What a nasty surprise lay in wait for me and Our Dog at the end of a hard stomp from Zatiší the other day. The pub was shut! I mean, not any old pub but THE pub. Myslivna. The pub where the intrepid, yet wet and muddy traveller may rest his weary bones, let his wet and muddy dog lie next to the fireplace and have a couple of well-earned beers before heading back to the rat-race.
Myslivna’s position at the edge of the woods made it the ideal watering hole for dog owners and I met quite a few good people there. Not exactly friends but good people nonetheless, with one or two characters thrown in for good measure. Dog-owners will know the kind of place I mean and commiserate with me on the loss of such a rare and valued establishment. A place where the paying customers have to wait for their beer while the barman fetches water for the dog. A place where humans can buy typical Czech bar-food like soup, potato pancakes or a selection of interesting cheeses whilst biscuits, rawhide chewy things and revolting pig’s ears are lavished on the dogs for free. Our Dog, who is utterly spoilt, got used to having her own seat and was mortified if for some reason she couldn’t have one, like for example if they were filled with the bums of paying customers. Her preferred technique was to wait until some poor, unsuspecting member of our group leaned forward in their chair, then hop up behind them, gradually expanding so as to claim her territory. On quiet afternoons I was even allowed to drag a couple of benches together and chuck a waterproof sheet over the seats so that she could lie down without have to go near the floor and the normal dogs playing there. Once, when a new barman exclaimed to the manager that there was a dog sitting at one of the tables the manager looked up and said, ‘Oh, don’t worry about her, she’s actually a person!’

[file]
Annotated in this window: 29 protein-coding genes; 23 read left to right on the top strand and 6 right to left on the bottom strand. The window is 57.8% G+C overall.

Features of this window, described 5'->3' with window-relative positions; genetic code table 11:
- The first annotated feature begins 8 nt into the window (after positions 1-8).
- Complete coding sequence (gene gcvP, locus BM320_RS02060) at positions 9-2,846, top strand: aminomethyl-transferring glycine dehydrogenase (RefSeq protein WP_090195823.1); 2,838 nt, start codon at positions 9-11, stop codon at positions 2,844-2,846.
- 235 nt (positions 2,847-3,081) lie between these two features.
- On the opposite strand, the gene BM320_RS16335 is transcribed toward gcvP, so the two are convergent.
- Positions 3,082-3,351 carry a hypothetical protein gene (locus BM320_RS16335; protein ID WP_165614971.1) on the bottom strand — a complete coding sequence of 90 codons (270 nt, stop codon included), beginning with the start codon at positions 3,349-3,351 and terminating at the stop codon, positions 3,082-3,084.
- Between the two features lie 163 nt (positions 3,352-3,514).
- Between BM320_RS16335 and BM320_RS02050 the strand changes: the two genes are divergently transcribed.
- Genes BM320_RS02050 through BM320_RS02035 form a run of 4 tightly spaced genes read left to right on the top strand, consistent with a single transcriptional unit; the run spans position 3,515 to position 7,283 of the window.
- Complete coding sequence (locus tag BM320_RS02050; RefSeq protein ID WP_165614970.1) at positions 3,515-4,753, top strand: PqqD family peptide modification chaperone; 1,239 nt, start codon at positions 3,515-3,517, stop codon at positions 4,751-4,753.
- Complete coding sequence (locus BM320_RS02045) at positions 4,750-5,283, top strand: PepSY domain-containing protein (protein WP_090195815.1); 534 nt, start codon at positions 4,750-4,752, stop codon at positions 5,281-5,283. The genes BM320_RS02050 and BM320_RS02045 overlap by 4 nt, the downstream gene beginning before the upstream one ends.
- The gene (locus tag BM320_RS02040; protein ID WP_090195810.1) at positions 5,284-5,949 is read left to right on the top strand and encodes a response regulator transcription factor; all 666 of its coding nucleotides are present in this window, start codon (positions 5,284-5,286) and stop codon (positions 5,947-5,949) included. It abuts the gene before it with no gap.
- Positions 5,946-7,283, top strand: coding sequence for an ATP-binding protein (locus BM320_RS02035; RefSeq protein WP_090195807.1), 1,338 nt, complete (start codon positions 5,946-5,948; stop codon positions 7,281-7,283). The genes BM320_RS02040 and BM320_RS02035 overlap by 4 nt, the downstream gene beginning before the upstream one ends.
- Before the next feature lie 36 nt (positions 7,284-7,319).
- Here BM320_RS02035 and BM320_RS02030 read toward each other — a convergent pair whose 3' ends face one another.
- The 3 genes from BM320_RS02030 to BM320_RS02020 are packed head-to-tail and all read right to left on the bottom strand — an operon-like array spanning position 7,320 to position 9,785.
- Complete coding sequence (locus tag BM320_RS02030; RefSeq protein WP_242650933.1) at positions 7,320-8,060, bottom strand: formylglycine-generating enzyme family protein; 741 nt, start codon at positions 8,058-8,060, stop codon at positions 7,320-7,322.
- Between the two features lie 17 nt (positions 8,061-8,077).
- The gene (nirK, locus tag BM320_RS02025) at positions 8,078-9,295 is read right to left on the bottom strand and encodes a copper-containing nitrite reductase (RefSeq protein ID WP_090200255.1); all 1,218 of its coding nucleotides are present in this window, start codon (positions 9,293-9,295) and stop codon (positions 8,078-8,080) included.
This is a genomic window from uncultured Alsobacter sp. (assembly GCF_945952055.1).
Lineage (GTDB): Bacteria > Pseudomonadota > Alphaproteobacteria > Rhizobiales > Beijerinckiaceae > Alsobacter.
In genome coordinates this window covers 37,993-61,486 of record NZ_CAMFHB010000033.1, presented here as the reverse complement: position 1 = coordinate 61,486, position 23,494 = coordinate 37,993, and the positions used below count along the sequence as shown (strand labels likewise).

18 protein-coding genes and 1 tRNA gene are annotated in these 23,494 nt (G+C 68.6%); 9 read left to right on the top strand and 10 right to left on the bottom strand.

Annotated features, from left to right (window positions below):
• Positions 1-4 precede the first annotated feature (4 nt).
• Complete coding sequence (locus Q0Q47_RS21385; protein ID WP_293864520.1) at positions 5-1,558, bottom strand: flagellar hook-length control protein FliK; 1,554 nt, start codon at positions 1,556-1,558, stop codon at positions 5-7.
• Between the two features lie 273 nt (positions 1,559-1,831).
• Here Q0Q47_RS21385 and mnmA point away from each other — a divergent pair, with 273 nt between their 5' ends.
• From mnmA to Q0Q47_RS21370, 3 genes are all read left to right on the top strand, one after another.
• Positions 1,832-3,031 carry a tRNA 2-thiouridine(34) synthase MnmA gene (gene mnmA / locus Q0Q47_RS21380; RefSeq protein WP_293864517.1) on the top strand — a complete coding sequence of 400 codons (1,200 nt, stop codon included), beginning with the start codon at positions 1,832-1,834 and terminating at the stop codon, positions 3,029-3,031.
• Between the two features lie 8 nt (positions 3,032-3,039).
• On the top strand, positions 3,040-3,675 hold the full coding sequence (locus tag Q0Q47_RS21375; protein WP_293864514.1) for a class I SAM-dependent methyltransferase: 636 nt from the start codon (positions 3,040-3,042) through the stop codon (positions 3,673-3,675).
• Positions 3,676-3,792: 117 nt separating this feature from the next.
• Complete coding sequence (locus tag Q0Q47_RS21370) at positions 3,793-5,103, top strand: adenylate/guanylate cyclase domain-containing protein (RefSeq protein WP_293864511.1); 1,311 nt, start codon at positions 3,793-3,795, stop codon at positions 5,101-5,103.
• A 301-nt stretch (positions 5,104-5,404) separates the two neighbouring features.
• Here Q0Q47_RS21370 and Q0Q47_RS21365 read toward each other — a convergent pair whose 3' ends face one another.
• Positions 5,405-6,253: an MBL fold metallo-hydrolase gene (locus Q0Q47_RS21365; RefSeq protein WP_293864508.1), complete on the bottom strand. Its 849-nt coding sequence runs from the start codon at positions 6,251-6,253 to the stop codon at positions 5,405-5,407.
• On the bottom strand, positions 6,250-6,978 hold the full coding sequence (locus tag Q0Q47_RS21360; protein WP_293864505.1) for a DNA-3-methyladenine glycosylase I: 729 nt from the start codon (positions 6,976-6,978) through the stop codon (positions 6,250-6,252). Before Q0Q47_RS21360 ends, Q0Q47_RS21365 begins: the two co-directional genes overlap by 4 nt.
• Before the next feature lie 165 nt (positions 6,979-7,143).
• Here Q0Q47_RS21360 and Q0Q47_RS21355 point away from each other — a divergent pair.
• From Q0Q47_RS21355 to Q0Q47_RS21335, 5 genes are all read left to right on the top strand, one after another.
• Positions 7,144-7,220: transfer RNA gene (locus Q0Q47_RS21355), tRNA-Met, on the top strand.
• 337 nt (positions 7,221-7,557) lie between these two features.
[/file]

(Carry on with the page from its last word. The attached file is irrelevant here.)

During the summer it was the ideal place to stop and get a fire going in one of the fire-pits and cook up some sausages or steaks. It got so popular that it was near on impossible to gather so much as a twig within 500 metres of the place. Parents could ‘relax’ while their kids ran around like loonies, eventually wearing themselves out and allowing their parents to ‘relax’ some more. During the winter it was absolutely freezing unless you were sitting within a couple of metres of the fire and that might have had something to do with its closure. On the other hand, it could be connected to the rumour I heard that one of the manager’s friends had punched the head barman in the mouth and the head barman had responded buy walking off with the night’s takings.
So there it was, dark, cold and unwelcoming. Black windows, a smokeless chimney, locked doors and, in a nod to the multinational nature of its ex-clientele, ‘Closed 4ever’ chalked hauntingly on the menu board. There was nothing for it but to trudge off into the darkness; wet, cold and trailing something doing a very good impression of the World’s Most Abused Dog.